January 12. Another meeting at the office.... I was spoken of very sharply.... Uriah Smith was spoken of some."
"January 20. Meetings today by the ministers for the crooked.... Votes of censure passed on 'several.'"
"January 21. The committee are after the crooked."
"February 19. Martha reproved for the birthday party.... I believe it is now or never with us all, especially us 'crooked ones.'"1
So appear a few of the early 1870 entries in the diary of George Amadon, an interesting figure in mid-nineteenth-century Adventist history. It is intriguing to note that the forebodings expressed in the February 19 entry became reality shortly after they were written when Amadon, a printer at the Review and Herald, was put out of the Battle Creek church along with a staggering proportion of the members of that congregation, "In three months the official membership of about four hundred was reduced to an apostolic-like twelve."2
The issues in the Battle Creek purging
It seems that members who were unenthusiastic about adopting certain reforms were subjected to this discipline. What is most disconcerting as one tries to revisit this striking little corner of Battle Creek history is that clearly, even those of a moderate bent came under the scrutiny of a group of people who sincerely believed they were only doing the right thing in pressing for their reforms as they did.
Another thing that strikes me about this historical vignette is that the issues by which these people were judged were, though pressing, not crucial in terms of the great essentials of Adventism or the Christian faith. Yet somehow at Battle Creek they were given an inquisitorial weight seriously disproportionate to their actual significance.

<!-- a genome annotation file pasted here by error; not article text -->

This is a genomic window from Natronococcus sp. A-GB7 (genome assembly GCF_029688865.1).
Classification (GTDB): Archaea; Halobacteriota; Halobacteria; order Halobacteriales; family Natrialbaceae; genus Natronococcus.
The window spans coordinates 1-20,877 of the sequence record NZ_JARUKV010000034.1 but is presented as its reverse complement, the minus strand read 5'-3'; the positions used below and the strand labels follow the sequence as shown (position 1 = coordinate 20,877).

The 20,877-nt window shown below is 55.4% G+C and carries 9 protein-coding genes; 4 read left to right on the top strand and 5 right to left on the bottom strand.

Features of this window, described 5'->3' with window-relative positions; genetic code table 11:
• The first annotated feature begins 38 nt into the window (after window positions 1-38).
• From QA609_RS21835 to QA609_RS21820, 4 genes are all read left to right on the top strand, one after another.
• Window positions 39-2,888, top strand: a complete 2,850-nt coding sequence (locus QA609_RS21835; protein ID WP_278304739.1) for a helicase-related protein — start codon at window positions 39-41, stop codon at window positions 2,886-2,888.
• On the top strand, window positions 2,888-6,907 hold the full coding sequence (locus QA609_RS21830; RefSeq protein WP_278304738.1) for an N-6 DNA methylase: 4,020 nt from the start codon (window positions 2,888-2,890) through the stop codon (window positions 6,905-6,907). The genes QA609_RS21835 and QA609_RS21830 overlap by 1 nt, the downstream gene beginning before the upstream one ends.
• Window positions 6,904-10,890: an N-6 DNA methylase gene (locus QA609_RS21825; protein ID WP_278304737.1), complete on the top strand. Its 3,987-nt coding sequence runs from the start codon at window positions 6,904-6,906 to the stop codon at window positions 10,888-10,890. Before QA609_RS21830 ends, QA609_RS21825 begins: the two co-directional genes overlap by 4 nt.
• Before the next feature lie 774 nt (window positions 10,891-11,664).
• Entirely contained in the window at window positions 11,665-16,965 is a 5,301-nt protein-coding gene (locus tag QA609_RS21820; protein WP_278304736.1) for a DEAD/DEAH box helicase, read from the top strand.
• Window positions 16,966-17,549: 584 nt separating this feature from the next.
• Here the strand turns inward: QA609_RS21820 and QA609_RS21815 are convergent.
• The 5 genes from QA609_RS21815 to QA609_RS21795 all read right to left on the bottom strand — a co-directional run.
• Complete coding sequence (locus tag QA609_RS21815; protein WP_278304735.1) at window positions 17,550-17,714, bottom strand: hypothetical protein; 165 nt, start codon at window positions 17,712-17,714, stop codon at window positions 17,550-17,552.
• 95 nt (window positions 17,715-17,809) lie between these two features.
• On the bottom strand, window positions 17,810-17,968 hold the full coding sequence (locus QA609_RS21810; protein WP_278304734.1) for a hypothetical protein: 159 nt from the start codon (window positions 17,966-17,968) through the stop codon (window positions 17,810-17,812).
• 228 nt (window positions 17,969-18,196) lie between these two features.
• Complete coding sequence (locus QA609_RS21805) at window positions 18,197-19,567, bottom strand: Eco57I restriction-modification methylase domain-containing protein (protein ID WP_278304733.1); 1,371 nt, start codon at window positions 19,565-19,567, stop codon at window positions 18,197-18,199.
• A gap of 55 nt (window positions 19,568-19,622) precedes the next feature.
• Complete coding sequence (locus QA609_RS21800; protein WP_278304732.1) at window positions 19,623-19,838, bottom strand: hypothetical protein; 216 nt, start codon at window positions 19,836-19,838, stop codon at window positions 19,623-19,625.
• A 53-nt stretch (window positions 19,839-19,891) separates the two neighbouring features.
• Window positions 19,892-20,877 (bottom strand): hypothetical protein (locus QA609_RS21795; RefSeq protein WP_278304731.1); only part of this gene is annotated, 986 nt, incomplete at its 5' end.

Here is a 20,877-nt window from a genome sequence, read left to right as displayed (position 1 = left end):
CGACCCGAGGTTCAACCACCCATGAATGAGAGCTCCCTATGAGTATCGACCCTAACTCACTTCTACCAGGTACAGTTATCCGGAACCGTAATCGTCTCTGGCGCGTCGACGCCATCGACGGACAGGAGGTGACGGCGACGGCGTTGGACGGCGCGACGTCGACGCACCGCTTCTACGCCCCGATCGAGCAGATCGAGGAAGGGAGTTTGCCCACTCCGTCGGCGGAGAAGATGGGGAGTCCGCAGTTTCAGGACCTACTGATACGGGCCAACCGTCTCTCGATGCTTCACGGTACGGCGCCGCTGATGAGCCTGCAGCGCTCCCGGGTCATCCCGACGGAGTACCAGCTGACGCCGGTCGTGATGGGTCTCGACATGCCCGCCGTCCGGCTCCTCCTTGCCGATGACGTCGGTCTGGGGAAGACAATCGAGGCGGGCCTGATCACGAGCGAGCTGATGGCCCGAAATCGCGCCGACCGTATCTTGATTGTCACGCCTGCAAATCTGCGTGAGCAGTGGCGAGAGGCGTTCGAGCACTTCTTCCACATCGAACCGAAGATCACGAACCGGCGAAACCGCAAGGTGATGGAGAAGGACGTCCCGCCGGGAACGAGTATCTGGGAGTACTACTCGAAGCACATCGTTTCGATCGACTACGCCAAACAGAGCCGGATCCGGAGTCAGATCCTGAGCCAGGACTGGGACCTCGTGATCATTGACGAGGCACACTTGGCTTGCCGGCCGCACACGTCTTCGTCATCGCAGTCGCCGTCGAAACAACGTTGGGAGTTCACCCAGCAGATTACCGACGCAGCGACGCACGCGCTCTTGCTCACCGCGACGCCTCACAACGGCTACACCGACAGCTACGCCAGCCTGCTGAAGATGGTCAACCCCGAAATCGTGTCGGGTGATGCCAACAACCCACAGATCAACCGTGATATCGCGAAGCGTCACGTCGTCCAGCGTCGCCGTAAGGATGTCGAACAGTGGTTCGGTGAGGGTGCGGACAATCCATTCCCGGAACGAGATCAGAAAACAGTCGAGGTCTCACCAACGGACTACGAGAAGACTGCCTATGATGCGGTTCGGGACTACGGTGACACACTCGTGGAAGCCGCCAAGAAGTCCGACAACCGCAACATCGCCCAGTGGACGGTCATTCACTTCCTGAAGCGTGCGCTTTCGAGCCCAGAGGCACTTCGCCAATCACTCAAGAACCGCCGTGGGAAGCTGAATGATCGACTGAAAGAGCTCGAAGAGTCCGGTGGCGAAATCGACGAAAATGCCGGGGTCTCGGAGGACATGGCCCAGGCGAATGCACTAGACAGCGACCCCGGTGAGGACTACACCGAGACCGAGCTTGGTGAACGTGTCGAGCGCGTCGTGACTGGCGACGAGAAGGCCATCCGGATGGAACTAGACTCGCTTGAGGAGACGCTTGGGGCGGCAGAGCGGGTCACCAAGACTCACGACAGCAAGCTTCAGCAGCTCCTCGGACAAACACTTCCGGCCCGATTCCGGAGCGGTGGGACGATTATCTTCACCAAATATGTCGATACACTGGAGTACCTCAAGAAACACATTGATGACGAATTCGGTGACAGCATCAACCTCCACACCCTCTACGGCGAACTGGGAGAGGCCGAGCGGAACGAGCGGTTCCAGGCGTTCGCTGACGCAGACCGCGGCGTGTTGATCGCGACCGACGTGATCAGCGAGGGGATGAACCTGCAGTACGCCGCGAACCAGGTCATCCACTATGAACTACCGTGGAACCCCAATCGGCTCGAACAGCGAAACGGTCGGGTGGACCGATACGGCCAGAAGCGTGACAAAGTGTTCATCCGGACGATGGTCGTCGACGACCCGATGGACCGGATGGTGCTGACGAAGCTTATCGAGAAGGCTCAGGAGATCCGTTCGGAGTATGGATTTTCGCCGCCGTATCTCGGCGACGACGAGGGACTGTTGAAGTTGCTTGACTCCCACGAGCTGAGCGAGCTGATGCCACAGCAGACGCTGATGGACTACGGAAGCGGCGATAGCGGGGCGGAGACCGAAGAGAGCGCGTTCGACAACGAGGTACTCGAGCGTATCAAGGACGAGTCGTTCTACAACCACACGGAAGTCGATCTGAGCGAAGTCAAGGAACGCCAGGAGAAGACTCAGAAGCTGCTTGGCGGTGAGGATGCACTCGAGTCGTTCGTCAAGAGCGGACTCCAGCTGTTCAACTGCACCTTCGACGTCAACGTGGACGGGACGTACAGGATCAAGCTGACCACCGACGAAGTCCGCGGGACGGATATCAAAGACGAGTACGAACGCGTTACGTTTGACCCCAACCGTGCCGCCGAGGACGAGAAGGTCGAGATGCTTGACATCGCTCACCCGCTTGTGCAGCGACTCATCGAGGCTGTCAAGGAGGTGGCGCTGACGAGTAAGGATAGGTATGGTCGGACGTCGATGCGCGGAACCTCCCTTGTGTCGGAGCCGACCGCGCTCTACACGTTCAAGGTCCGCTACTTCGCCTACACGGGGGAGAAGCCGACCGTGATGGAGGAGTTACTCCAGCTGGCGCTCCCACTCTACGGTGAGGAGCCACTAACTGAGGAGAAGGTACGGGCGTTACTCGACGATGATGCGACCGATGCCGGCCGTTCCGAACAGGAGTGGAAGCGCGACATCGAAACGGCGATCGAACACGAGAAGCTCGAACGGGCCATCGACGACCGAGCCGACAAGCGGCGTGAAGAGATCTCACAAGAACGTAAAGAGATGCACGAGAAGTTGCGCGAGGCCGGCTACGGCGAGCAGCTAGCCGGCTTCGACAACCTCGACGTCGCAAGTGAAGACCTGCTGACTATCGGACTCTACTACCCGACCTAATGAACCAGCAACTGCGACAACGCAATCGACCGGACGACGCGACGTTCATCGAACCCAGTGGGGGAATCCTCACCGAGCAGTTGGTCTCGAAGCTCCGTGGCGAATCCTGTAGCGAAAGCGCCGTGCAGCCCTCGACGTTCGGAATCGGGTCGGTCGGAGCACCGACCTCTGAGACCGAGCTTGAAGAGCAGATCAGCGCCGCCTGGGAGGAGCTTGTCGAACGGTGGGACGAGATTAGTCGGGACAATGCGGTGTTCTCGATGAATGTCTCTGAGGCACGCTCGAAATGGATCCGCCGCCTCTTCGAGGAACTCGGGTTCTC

With exceptional insight Jacques Ellul observes the tendency in sincere Christian people to make dominant in the church that which is in fact secondary or even erroneous, "All that one can say is that originally the teaching was almost completely in conformity with the truth of God ... almost, because for some reason or other, whether intellectual or spiritual, there was a small addition, a slippery interpretation, an elision, an overemphasis on a practical theme; yet always very close to a correct understanding of the biblical text.... In the ensuing evolution, it is the mistake or elision, that is, the wrong aspect, that achieves dominance. When there is in theological thinking an element of error, a fragment of ambiguity, some dreg of laxity or syncretism, these are the things that capture attention and become the focus of interest. These are the things that Christian people have retained and prized."3 I might add that these are the things that are often enough used to measure the loyalty and theological correctness of one's fellows. It is this disproportion of issue and attitude that dominated at Battle Creek in 1870.
A significant observation